And yet others lay claim to seeing the bird regularly. At least I've read some recent online reports indicating such. So, it must be a matter of luck or timing, because the teensy occult foraging passerine completely eludes me for the most part. Which, on doing a bit of research, isn't so odd; according to the Tilden and Wildcat Canyon Regional Parks Bird Checklist, Golden-crowned Kinglets are listed as UNCOMMON winter visitors, RARE spring passers-by, and, again, UNCOMMONLY sighted during the fall. A 1940 report on frequency of birds sighted on the Berkeley Campus indicates that the bird is spotted very INFREQUENTLY during all times of the year. (Maybe things have changed for the better for the Golden-crowned Kinglet since 1940.)
So what gives - why are many people spotting Golden-crowned Kinglets in and around the Bay Area? And I'm left looking at way too many of the COMMON cousin, the Ruby-crowned Kinglet? (Well, there can never be too many.)
But the golden crowned one, ah, this one's much more elusive. An insect foraging, edgy bird, barely bigger than a hummingbird, he's tough to spot, given a predilection for foraging high up "needle country" in recondite pine forest canopy. Your best bet for observing the Golden-crowned Kinglet is when they come down to riparian areas.
A few weeks ago, I experienced my most satisfying sighting to date. The bird, or maybe it was two birds, hard to tell - flitted and foraged for some thirty minutes in brush and small trees along Wildcat Gorge Trail in Tilden Regional Park. Adding to the lively scene were Chestnut-backed Chickadees, Oak Titmouses, Townsend Warblers, and the ever-present Ruby-crowned Kinglets. I also want to think I saw a Nashville Warbler. . . but, having failed to capture an image, I can't swear on it. But I can unequivocally state it was a Warbler-like bird I have never seen before. (Maybe a Vireo of some sort?) Regardless, it was a field day (rather a gorge day) for spotting a couple of birds rarely, if ever, spotted, by me, that is.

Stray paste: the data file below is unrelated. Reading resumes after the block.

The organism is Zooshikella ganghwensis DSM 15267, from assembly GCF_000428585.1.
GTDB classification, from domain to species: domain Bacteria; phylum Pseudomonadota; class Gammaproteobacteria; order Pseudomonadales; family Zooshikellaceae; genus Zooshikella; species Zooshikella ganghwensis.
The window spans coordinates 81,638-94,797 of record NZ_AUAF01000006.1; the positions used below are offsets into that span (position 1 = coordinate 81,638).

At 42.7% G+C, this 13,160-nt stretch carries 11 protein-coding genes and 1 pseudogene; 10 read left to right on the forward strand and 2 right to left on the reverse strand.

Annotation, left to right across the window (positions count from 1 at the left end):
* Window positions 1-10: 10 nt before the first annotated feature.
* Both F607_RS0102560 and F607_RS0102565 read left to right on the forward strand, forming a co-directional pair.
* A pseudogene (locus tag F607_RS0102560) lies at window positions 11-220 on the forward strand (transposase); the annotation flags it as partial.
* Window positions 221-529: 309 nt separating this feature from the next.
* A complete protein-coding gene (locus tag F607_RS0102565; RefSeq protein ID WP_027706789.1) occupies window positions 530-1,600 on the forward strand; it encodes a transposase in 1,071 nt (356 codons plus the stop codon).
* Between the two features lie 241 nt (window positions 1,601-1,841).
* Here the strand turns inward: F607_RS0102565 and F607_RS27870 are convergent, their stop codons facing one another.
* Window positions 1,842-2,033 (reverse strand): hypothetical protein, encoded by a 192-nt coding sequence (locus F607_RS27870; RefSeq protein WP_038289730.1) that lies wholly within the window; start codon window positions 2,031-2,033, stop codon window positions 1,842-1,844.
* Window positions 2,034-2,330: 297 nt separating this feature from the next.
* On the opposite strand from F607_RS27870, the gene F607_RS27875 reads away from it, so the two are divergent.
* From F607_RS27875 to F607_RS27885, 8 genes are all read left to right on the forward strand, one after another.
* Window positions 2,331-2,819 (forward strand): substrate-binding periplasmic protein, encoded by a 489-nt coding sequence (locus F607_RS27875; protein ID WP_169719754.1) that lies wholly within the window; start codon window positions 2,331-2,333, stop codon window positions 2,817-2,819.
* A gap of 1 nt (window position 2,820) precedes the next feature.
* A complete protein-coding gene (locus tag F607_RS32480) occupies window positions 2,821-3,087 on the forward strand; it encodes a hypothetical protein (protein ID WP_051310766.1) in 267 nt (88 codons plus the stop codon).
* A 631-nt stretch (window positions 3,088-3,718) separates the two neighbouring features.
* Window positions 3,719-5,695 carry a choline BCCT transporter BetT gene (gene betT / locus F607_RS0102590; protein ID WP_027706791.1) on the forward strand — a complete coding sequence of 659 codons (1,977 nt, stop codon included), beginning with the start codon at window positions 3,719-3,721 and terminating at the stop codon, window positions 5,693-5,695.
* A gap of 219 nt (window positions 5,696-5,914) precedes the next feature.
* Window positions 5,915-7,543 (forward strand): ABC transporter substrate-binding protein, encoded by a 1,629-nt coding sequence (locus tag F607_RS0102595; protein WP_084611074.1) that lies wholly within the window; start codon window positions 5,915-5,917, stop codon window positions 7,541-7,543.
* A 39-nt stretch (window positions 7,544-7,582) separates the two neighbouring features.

My second sighting was on Oursan / Bear Creek Trail on EBMUD land. I had just set off and was not quite down to San Pablo Creek, when a bird I instantly knew I'd seen only one other time flew into a tree near the trail, darting about, disappearing, but sticking around long enough to get a much better second look, but no photo, of this crypto-avian species. A thrilling moment only a birder in his own private idaho can enjoy and savor.
My third sighting occurred in a small meadow off Steep Ravine Trail in Marin County. Aromatic after a nice rain, dense brush edged up against lush forest commingling with sunny meadow, perfect bird habitat and weather. Emerging from the dankness of the ravine into the sunlit clearing, I felt a sighting coming on. Go ahead, laugh. Soon it came: a beautiful Golden-crowned Kinglet manifesting right before my eyes in a tree a few feet away. Then - gone in a flash after a 15 seconds of acquaintance. It's been good to know you, Mr. GC Kinglet.
What can be more fascinating to the kid in all of us?
Nice vid here: https://www.youtube.com/watch?v=HsMJFSWmacU